Audi Has Finally Made Diesel Fuel From Carbon dioxide and Water


Audi, a German car manufacturing company has finally produced a diesel fuel which is carbon neutral in nature. As reported, this fuel has been made exclusively from renewable energy sources, water and carbon dioxide. The new fuel is called e-diesel and it has already been used in an Audi A8, which is currently owned by Johanna Wanka who is the Federal Minister of Education and Research of the country.

We're on the way to a world with net zero carbon footprint

This seems to be a great step towards making environment friendly means of transport, that too is more exciting when its done by an automotive giant itself. Audi has also set up a pilot plant in Germany.  This plant is current operated by a tech company Sunfire which promises to pump out approximately 160 litres of the synthetic diesel each day in the near future.

The Blue Crude, which is their base product has been made through a three step process which involves the harvesting of renewable sources of energy such as hydropower and wind as the first step. The second step is to use this trapped energy to split water into more useful oxygen and pure hydrogen constituents. This is done through a process called a reversible electrolysis. This pure hydrogen is used by mixing it with carbon monoxide. Where carbon monoxide comes from the atmosphere's carbon dioxide. These two are put to react together under high temperature and pressure which eventually concludes the production of the hydrocarbon's long chained compounds. This all lead to a final product in the form of Blue Crude.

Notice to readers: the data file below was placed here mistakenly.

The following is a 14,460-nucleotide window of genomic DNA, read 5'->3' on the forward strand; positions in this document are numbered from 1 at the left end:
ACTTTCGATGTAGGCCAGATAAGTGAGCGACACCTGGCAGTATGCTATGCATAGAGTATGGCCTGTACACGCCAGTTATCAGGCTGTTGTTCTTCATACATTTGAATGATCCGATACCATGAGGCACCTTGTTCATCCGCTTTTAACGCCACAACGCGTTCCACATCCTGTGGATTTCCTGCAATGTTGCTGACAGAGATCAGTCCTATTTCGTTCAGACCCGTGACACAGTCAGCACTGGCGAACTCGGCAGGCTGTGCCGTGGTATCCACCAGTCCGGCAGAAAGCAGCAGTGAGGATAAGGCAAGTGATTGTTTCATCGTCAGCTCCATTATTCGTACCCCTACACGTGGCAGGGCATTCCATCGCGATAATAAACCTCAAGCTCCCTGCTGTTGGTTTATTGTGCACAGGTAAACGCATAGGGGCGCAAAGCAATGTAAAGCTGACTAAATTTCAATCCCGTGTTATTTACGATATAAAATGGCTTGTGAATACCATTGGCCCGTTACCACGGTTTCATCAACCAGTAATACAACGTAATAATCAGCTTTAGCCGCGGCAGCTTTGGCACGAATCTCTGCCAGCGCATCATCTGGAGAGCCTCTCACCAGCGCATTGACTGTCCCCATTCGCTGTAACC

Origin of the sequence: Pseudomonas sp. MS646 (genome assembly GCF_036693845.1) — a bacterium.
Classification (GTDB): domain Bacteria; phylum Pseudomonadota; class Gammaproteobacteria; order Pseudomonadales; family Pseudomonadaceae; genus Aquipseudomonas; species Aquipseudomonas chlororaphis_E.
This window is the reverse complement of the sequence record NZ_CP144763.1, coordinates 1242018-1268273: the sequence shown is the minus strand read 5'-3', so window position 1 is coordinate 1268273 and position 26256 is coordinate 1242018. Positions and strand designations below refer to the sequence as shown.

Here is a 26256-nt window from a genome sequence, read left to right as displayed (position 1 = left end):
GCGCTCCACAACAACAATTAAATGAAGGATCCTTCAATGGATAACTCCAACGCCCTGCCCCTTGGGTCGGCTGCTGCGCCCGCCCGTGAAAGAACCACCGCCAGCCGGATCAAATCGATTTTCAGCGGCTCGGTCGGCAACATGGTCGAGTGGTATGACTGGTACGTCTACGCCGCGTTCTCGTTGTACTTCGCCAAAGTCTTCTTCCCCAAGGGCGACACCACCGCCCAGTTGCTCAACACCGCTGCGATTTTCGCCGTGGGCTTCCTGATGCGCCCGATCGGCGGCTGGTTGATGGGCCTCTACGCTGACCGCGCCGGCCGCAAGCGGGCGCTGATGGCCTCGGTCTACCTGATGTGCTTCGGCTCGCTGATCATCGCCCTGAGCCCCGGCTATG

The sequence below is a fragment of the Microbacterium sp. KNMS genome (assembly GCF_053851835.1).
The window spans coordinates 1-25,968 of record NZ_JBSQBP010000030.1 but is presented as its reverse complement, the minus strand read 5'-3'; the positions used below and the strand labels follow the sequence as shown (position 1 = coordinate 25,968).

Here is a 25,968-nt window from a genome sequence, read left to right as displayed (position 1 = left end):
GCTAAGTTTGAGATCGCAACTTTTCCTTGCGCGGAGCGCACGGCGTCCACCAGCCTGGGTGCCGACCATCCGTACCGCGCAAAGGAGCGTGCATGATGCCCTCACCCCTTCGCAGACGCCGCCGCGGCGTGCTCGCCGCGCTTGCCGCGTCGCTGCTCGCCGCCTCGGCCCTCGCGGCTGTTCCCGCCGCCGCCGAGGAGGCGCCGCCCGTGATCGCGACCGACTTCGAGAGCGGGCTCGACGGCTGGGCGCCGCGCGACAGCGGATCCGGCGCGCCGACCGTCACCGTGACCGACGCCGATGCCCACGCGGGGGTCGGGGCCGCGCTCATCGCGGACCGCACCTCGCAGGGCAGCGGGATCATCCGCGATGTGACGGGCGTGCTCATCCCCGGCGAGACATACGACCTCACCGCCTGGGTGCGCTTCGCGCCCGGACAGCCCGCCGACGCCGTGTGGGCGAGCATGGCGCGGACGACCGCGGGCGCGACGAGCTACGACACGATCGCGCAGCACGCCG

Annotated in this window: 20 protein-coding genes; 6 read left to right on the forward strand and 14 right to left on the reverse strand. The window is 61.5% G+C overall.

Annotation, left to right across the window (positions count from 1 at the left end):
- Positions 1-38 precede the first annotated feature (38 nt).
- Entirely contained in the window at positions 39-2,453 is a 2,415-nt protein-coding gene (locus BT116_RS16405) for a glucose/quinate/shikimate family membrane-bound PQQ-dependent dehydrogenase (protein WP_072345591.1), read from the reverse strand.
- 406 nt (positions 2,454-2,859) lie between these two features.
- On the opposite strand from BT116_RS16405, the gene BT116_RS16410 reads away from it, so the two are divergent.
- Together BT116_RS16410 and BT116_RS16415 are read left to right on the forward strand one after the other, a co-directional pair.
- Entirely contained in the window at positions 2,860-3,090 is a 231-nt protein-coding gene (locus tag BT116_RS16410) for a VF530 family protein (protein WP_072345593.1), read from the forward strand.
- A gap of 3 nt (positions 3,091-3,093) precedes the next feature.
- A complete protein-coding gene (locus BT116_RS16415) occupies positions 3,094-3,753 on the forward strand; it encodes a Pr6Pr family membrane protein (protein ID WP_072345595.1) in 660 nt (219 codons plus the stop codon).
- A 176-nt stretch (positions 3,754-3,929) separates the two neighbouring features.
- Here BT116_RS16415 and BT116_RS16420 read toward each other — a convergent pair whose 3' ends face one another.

Finally, when the refining is completed, the e-diesel produced as a result can be further used by mixing it with current diesel supply or else it can also be used separately to power cars which makes it a better and sustainable mode of fueling transportation.

"The engine runs quieter and fewer pollutants are being created," said Sunfire Chief Technology Officer Christian von Olshausen in a press release.

The e-diesel is expected to sell for around 1 to 1.50 Euros per litre. However this is directly dependent on the cost used to generate renewable electricity. Since Sunfire is only pumping out 160 litres, it is not really going to change the market set up easily but it is expected to be functional at a higher scale soon. This in turn will make the fuel consumption relatively more competitive, more accessible and cheaper compared to the present consumption.

 "If we get the first sales order, we will be ready to commercialise our technology", said von Olshausen.

Image source @Unknown.